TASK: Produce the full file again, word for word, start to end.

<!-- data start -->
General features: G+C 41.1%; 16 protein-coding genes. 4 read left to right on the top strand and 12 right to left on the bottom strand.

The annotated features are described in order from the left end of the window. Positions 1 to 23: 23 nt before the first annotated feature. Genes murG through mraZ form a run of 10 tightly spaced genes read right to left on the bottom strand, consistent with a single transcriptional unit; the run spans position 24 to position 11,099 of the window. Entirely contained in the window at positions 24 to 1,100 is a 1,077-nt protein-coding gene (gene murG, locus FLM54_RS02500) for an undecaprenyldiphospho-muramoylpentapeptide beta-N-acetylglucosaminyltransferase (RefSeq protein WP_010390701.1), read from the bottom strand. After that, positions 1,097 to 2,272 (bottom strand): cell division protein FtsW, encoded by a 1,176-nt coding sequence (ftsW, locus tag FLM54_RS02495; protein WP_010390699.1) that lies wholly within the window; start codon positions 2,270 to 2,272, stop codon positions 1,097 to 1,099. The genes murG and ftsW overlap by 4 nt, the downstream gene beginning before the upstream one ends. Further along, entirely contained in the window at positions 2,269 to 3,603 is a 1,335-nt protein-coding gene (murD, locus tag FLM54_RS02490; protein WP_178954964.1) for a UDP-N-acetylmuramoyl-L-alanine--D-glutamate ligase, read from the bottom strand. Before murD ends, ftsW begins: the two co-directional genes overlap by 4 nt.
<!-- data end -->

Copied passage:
General features: G+C 41.1%; 16 protein-coding genes. 4 read left to right on the top strand and 12 right to left on the bottom strand.

The annotated features are described in order from the left end of the window. Positions 1 to 23: 23 nt before the first annotated feature. Genes murG through mraZ form a run of 10 tightly spaced genes read right to left on the bottom strand, consistent with a single transcriptional unit; the run spans position 24 to position 11,099 of the window. Entirely contained in the window at positions 24 to 1,100 is a 1,077-nt protein-coding gene (gene murG, locus FLM54_RS02500) for an undecaprenyldiphospho-muramoylpentapeptide beta-N-acetylglucosaminyltransferase (RefSeq protein WP_010390701.1), read from the bottom strand. After that, positions 1,097 to 2,272 (bottom strand): cell division protein FtsW, encoded by a 1,176-nt coding sequence (ftsW, locus tag FLM54_RS02495; protein WP_010390699.1) that lies wholly within the window; start codon positions 2,270 to 2,272, stop codon positions 1,097 to 1,099. The genes murG and ftsW overlap by 4 nt, the downstream gene beginning before the upstream one ends. Further along, entirely contained in the window at positions 2,269 to 3,603 is a 1,335-nt protein-coding gene (murD, locus tag FLM54_RS02490; protein WP_178954964.1) for a UDP-N-acetylmuramoyl-L-alanine--D-glutamate ligase, read from the bottom strand. Before murD ends, ftsW begins: the two co-directional genes overlap by 4 nt.